Pope Francis appointed Friday a special delegate to oversee Memores Domini, the lay consecrated branch of the Communion and Liberation movement.
Archbishop Filippo Santoro of Taranto, Italy, will temporarily assume the governance of the association “in order to safeguard its charism and preserve the unity of the members,” the Vatican announced Sept. 24.
In addition, the Vatican Dicastery for the Laity, Family, and Life maintains its appointment of Fr. Gianfranco Ghirlanda, S.J., as the pontifical assistant for canonical matters relating to Memores Domini.
Ghirlanda, a specialist in canon law, was previously appointed by the dicastery in June 2020 to guide the revision of the association’s statutes.
Fr. Luigi Giussani, Communion and Liberation’s late founder, helped to establish the Memores Domini in 1964 for lay members dedicated to “living the Gospel in the world.”
The Pontifical Council for the Laity recognized the Memores Domini as an international association of the faithful in 1988.
Four female members of Memores Domini worked in Benedict XVI’s papal household and also moved with him to the Mater Ecclesiae Monastery after his retirement.
Archbishop Santoro will take over governance of the association starting Sept. 25, when the current general government of the association will be dissolved.
Thirty-seven years ago, Santoro was asked by Giussani to help Communion and Liberation in Brazil as a fidei donum priest, a diocesan priest sent to carry out a temporary service.
Santoro then became responsible for Communion and Liberation in Latin America from 1988 to 1996.
Benedict XVI later appointed Santoro as the metropolitan archbishop of the southern Italian city of Taranto, Puglia, in 2011.
Since then, the 74-year-old bishop has also taken on a leadership position in the Italian bishops’ conference as president of the bishops’ social justice commission.
Italian media reported in 2015 that Santoro wrote to Pope Francis after the pope gave a speech to Communion and Liberation members in which he spoke about what it means to be faithful to one’s charism.
“Faithfulness to the charism does not mean ‘to petrify it’ — the devil is the one who ‘petrifies,’ do not forget. Faithfulness to the charism does not mean to write it on a parchment and frame it,” Francis said.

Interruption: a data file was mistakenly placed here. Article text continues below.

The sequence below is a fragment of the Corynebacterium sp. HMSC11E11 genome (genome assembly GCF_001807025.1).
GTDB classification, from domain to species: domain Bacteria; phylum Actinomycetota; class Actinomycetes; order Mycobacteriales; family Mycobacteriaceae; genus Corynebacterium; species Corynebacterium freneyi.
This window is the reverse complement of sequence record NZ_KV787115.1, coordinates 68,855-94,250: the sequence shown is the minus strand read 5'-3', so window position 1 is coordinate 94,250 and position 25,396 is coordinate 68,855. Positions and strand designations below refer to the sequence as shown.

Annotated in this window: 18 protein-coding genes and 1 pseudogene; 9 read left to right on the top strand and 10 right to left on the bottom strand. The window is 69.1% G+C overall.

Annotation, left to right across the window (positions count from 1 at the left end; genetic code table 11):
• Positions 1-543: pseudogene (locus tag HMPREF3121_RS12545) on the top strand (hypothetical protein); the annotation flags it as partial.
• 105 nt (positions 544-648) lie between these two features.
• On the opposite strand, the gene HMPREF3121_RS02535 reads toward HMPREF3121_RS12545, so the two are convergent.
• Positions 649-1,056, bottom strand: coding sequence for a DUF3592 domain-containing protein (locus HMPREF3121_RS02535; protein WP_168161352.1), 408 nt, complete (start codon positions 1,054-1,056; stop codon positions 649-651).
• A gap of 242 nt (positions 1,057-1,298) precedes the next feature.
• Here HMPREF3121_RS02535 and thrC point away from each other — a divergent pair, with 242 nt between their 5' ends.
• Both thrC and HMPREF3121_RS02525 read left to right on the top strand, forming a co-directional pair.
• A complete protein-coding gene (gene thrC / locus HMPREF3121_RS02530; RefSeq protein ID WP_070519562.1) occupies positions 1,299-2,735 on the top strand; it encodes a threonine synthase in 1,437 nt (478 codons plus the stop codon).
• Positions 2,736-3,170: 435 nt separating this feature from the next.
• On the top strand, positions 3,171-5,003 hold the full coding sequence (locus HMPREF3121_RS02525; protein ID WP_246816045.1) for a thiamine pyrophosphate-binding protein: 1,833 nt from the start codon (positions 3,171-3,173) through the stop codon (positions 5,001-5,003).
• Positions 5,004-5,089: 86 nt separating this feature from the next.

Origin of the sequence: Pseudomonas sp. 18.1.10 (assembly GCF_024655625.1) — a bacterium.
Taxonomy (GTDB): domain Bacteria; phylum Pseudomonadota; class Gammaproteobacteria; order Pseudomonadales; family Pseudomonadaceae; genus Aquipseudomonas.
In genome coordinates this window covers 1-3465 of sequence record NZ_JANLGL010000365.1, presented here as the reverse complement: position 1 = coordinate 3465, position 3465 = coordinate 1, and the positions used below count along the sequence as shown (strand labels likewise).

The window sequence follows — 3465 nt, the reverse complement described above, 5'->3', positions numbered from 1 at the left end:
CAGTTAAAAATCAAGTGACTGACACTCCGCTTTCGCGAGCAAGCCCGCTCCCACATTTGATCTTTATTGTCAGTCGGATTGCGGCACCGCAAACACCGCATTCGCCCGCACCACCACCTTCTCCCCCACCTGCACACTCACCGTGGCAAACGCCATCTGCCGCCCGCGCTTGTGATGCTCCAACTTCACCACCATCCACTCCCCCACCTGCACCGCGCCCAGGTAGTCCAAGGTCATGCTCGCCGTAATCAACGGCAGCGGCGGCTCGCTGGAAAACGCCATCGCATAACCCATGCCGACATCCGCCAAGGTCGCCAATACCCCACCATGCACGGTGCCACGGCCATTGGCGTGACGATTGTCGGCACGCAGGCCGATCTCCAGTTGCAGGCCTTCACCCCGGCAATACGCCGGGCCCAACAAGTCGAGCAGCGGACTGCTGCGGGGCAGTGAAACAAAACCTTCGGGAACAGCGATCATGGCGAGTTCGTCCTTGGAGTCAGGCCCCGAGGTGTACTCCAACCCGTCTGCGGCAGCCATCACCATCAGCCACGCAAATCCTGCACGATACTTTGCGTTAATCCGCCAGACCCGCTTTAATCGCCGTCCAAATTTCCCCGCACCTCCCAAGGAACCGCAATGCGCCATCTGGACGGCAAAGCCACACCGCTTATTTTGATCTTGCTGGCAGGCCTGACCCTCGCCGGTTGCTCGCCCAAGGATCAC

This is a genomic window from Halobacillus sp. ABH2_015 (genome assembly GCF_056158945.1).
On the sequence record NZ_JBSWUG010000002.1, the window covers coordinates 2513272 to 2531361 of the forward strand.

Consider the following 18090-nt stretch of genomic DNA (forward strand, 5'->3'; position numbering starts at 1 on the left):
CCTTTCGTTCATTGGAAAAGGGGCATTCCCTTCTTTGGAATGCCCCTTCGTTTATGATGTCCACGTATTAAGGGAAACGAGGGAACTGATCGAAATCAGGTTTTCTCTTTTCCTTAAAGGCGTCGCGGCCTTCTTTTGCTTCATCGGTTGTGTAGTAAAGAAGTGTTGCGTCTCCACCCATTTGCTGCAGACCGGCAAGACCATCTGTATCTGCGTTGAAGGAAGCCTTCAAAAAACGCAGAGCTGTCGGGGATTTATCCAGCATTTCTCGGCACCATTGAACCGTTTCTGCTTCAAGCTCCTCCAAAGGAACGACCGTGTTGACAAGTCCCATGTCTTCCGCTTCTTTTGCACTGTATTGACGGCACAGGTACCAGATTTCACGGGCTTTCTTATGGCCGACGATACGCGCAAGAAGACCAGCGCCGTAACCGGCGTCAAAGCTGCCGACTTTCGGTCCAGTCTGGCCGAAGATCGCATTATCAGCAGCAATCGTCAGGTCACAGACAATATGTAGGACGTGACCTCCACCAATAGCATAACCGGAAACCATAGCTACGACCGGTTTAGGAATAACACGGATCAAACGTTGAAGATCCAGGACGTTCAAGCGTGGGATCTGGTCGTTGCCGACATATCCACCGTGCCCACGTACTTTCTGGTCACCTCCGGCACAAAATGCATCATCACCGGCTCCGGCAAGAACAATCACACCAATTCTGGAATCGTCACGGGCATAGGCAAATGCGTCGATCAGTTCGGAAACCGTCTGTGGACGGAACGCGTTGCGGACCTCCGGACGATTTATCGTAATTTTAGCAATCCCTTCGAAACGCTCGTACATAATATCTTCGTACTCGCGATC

“Fr. Giussani would never forgive you if you lost the liberty and transformed yourselves into museum guides or worshippers of ashes. Pass on the flame of the memory of that first encounter and be free,” he said.
After the speech, Santoro reportedly replied to the pope in a letter that thanked him for his words on charisms, with the comment that the “Jesuits have made more mistakes in their admirable history as missionaries and saints than us.”
Pope Francis met with representatives of lay Catholic associations, movements, and new communities last week at the Vatican, and gave a speech warning that the desire for power and recognition are temptations that could hinder their call to serve the Church.
The pope underlined that governance in the Church is “nothing but a call to serve.”
He highlighted the Vatican decree issued on June 11 that set term limits for the leaders of international associations of the faithful and new communities. The pope said that it was implemented because “the reality of the last few decades has shown us the need for the changes.”
“The exercise of government within associations and movements is a theme that is particularly close to my heart, especially considering … the cases of abuse of various kinds that have also occurred in these realities and which always find their root in abuse of power,” Pope Francis.
“Not infrequently the Holy See, in recent years, has had to intervene, starting not easy processes of reorganization. And I think not only of these very bad situations, which make noise; but also to the diseases that come from the weakening of the foundational charism, which becomes lukewarm and loses the capacity of attraction.”